The only exhortation that changes hearts is from the holy ghost. That happens when we bear testimony.

Young Elder: Pray that can find families on a mission. One of his sons on his mission to Chile found a widow and her eight children. The family was baptized and then this affected grandchildren and rest of family.

Then: marriage. Make it a priority early. When considering marriage, he will choose the parent of his children. Share ideals, conviction. As parents, be clean and pure.

Husbands and fathers: make changes to live in celestial kingdom some day. Look forward to that day. Sacrament meetings, HG, pray with wife and family. Prepare to take family to temple. Love thy wife with all thy heart, don’t commit adultery. Youth: obey your parents in all things, honor they father and mother.

HPGL: temple. Rescuing those who came before. Don’t forget family waiting in the spirit world. The most important work will be the work you do in the walls of your own home. In your home and in priesthood service, small acts are important.

“Well done, my good and faithful servant.”

Help others to qualify for an endless posterity.

President Monson

(Editor: President Monson is looking very thin, but stronger than in last conference).

Much is expected of us.

The rights of the priesthood are inseparably connected with the powers of heaven. Must guard and protect the priesthood. Remember who you are, and what God expects you to become. You are a child of promise, a man of might, a son of God.

Soldiers on Life rafts: several days, the Holy Spirit spoke to my friend: “you have the priesthood, command the rescuers to pick you up.” The man did it. The vessel then came. A faithful bearer of the priesthood had saved the man and blessed him and others.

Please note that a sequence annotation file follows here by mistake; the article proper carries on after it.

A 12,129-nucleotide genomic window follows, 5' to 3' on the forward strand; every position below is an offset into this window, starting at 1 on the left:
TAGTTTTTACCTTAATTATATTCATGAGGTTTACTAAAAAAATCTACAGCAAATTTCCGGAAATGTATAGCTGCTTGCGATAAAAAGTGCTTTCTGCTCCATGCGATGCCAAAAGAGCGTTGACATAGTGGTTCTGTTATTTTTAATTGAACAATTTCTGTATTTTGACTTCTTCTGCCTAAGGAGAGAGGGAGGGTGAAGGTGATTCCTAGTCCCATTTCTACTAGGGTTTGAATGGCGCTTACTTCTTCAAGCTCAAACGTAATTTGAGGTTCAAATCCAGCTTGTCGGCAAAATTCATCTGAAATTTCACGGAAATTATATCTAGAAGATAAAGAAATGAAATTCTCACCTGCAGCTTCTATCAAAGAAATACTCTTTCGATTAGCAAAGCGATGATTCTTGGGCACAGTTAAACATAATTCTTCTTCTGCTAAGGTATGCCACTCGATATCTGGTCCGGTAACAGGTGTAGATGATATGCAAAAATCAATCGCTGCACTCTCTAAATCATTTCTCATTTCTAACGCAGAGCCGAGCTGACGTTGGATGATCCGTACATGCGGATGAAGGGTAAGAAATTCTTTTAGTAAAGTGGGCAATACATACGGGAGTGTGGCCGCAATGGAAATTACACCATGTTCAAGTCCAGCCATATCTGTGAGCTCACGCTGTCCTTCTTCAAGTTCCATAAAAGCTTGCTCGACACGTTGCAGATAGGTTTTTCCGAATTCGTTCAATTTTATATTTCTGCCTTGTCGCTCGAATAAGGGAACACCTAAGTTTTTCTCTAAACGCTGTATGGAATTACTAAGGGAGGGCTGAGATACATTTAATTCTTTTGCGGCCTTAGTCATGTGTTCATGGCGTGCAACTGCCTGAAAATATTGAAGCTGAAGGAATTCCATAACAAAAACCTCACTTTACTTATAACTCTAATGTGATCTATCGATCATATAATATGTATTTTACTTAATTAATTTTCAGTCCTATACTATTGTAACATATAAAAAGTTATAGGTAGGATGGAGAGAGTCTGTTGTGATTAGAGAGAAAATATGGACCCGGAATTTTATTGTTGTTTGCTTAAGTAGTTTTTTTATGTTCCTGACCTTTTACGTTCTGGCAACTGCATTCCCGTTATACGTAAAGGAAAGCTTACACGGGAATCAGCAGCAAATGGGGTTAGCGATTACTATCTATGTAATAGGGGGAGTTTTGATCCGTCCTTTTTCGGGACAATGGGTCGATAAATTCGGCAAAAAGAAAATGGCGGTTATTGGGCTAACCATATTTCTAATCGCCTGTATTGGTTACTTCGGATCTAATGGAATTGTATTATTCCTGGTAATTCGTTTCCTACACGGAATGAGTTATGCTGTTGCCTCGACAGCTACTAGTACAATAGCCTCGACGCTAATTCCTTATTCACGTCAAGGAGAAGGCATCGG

You are a chosen generation, a royal priesthood. Be worthy of these accolades.

Choir: “Redeemer of Israel.”

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About Geoff B.

Geoff B graduated from Stanford University (class of 1985) and worked in journalism for several years until about 1992, when he took up his second career in telecommunications sales. He has held many callings in the Church, but his favorite calling is father and husband. Geoff is active in martial arts and loves hiking and skiing. Geoff has five children and lives in Colorado.

18 thoughts on “General Conference: Priesthood session

  1. Maybe the feminists are right — maybe we do treat men and women differently — women get better treatment.

    Can you even imagine Pres. Nelson reversing the genders and asking women how other church members judge their performance as church members? It is impossible even to imagine it, but he asked men the question.

    Or, can you imagine Pres. Uchtdorf telling a group of sisters that if the world were filled with perfect men, which one would choose her? Never in a million years would he ask that question of women, but he asked it of men.

    Just an observation — I don’t know what to make of it yet…

  2. Ji, this is something I have noticed. I don’t know if it is compensation for only kind of listening to women institutionally or what (over on some of the feminist blogs, they call it benevolent patriarchy), but church leadership tends to feel quite comfortable criticizing men – but not women. Women are treated as if they are fragile, on pedestals generally. This was especially noticeable a few years ago when single men were repeatedly chastised for not being married, with little mention of single women (I was happily engaged at the time, but was sympathetic to some of my single friends).

    My current bishop is especially bad at this. He’s been a great bishop, and I’ve enjoyed the ward that he has helped create – but he is very free with his criticism of the men as men.

    I’ve also theorized that it is sort of a self-deprecation by proxy – I am a man, and we’re all men, and ha ha, no perfect women would look at us (of course, perhaps, Uchtdorf saying that is an irony – they call him the Silver Fox and all).

    I actually think that the socialization of men in the church is already problematic, with the kind of unencouragement of men going out with friends that I have seen. Elder’s Quorum activities tend to be rare. The Elder’s Quorum of my last ward gave up its budget so that the youth could do more – so we did not do any activities at all. I never really got to know anyone all that well.